International Diabetes Federation. IDF Diabetes. 7th ed. Brussels, Belgium: International Diabetes Federation; 2015. Available from: http://www.diabetesatlas.org. [Last accessed on 2016 Dec 23].  Back to cited text no. 2
    
3.
Orchard TJ, Dorman JS, Maser RE, Becker DJ, Drash AL, Ellis D, et al. Prevalence of complications in IDDM by sex and duration. Pittsburgh epidemiology of diabetes complications study II. Diabetes 1990;39:1116-24.  Back to cited text no. 3
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4.
Moore PA, Orchard T, Guggenheimer J, Weyant RJ. Diabetes and oral health promotion: A survey of disease prevention behaviors. J Am Dent Assoc 2000;131:1333-41.  Back to cited text no. 4
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5.
Jindal A, Parihar AS, Sood M, Singh P, Singh N. Relationship between severity of periodontal disease and control of diabetes (Glycated Hemoglobin) in patients with type 1 diabetes mellitus. J Int Oral Health 2015;7 Suppl 2:17-20.  Back to cited text no. 5
    
6.
Eldarrat AH. Awareness and attitude of diabetic patients about their increased risk for oral diseases. Oral Health Prev Dent 2011;9:235-41.  Back to cited text no. 6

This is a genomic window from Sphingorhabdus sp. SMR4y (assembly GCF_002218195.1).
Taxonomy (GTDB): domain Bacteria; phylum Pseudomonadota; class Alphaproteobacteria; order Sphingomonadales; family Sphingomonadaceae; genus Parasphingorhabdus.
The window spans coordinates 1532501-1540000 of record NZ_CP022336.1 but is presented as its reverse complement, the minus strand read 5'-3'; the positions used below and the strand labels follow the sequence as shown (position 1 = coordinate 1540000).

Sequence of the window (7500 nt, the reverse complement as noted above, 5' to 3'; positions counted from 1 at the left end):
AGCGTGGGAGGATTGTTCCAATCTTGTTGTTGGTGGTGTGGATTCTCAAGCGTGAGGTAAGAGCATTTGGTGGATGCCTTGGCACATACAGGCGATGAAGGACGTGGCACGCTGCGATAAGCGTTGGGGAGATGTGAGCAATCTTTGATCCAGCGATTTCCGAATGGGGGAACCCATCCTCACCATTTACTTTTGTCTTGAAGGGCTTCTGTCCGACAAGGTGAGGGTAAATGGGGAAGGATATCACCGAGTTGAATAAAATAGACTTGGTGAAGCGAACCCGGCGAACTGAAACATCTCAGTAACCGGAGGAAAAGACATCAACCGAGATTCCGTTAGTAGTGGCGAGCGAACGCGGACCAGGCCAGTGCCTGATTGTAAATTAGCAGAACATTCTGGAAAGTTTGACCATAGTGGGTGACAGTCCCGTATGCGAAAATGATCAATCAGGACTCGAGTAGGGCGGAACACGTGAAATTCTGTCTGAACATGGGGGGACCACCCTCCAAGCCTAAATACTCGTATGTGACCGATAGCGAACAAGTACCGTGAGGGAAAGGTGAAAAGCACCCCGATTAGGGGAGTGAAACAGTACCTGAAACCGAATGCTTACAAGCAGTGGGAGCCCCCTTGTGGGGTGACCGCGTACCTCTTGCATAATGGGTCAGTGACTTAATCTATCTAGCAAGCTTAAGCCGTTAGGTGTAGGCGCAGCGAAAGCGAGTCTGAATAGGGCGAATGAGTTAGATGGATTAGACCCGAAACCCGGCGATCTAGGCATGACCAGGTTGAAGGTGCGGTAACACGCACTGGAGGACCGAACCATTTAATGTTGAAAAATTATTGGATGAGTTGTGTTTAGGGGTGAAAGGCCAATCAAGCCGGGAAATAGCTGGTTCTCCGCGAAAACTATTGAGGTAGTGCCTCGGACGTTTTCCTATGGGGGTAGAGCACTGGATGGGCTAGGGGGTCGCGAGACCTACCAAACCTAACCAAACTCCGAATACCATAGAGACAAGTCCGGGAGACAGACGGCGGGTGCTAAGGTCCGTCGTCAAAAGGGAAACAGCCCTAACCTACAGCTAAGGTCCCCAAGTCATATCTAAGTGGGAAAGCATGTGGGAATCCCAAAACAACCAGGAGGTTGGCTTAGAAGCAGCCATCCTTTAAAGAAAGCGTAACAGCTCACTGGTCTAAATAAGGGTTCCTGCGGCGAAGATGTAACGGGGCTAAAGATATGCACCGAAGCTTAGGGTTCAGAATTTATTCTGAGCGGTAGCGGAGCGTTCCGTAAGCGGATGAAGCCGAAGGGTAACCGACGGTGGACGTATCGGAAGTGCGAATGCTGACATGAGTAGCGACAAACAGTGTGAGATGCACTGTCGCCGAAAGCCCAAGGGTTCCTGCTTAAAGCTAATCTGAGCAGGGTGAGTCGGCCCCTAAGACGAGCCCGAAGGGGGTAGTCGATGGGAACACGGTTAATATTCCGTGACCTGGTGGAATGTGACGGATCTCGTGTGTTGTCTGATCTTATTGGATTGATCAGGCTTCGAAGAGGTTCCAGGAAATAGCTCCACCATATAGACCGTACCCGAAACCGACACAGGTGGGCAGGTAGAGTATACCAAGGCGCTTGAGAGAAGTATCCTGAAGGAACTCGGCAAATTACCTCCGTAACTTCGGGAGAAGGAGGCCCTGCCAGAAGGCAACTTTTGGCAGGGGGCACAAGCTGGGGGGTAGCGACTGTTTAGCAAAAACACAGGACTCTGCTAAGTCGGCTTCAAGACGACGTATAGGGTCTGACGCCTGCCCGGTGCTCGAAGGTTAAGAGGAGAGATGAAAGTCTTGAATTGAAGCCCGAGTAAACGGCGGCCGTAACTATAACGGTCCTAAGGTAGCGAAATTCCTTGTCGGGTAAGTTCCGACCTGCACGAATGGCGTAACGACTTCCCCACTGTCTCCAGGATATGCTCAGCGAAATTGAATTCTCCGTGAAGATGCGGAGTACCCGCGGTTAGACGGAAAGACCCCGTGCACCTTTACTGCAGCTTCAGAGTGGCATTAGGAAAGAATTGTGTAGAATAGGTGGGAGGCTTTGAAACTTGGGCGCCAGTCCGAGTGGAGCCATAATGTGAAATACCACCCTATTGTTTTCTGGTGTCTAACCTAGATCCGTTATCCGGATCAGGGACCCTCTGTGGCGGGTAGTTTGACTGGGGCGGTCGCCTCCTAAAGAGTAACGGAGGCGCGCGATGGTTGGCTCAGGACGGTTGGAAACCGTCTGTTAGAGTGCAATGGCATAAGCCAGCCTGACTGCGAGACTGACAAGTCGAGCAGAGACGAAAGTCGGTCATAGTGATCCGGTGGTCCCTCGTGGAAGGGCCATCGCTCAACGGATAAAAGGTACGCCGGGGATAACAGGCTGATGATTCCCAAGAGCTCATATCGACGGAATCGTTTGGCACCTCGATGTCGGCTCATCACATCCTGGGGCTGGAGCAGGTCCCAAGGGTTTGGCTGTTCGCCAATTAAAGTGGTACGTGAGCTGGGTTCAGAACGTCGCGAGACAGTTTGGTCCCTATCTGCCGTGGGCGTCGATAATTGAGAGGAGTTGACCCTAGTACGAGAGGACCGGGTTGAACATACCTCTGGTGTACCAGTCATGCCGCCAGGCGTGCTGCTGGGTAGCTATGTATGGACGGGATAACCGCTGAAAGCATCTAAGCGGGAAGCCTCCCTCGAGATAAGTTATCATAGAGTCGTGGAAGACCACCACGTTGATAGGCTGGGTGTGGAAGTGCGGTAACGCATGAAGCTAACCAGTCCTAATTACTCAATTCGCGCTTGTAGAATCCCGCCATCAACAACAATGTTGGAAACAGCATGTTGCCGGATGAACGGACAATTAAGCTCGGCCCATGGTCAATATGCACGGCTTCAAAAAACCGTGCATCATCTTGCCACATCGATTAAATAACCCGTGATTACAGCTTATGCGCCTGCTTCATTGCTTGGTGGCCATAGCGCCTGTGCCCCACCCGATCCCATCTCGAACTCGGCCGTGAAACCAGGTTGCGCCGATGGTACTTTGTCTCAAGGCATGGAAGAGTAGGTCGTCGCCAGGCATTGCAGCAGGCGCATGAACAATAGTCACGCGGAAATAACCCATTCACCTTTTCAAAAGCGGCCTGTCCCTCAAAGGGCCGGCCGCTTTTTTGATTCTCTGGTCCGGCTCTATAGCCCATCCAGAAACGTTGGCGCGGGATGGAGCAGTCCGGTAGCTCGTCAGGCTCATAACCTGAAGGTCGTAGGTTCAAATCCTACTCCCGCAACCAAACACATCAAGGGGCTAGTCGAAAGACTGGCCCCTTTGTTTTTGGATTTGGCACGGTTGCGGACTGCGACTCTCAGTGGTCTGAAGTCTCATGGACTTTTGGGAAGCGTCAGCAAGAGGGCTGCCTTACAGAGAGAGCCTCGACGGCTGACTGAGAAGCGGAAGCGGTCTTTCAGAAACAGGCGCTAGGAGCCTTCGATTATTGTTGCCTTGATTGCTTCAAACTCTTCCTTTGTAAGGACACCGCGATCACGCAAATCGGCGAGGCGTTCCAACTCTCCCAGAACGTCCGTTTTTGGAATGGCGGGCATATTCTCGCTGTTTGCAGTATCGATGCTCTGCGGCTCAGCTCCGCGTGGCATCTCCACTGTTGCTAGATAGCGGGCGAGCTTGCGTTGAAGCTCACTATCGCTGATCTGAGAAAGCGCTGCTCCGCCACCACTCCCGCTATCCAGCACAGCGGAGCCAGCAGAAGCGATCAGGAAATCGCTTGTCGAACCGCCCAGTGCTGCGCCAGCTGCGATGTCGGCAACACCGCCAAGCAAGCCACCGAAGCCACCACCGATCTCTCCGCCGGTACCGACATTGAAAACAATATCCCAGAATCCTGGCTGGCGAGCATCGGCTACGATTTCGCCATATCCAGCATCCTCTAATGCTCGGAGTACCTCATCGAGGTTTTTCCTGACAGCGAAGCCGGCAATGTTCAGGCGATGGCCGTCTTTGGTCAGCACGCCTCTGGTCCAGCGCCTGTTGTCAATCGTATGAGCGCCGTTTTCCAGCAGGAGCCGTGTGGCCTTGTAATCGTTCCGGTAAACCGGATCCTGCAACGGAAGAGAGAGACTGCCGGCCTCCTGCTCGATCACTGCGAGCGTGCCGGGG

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7.
Aggarwal A, Panat SR. Oral health behavior and HbA1c in Indian adults with type 2 diabetes. J Oral Sci 2012;54:293-301.  Back to cited text no. 7
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8.
Lin H, Zhang H, Yan Y, Liu D, Zhang R, Liu Y, et al. Knowledge, awareness, and behaviors of endocrinologists and dentists for the relationship between diabetes and periodontitis. Diabetes Res Clin Pract 2014;106:428-34.  Back to cited text no. 8
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9.
Al-Habashneh R, Barghout N, Humbert L, Khader Y, Alwaeli H. Diabetes and oral health: Doctors' knowledge, perception and practices. J Eval Clin Pract 2010;16:976-80.  Back to cited text no. 9
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10.
Mouradian WE, Reeves A, Kim S, Evans R, Schaad D, Marshall SG, et al. An oral health curriculum for medical students at the University of Washington. Acad Med 2005;80:434-42.  Back to cited text no. 10
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11.
Owens JB, Wilder RS, Southerland JH, Buse JB, Malone RM. North Carolina internists' and endocrinologists' knowledge, opinions, and behaviors regarding periodontal disease and diabetes: Need and opportunity for interprofessional education. J Dent Educ 2011;75:329-38.  Back to cited text no. 11
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    Tables

  [Table 1], [Table 2], [Table 3]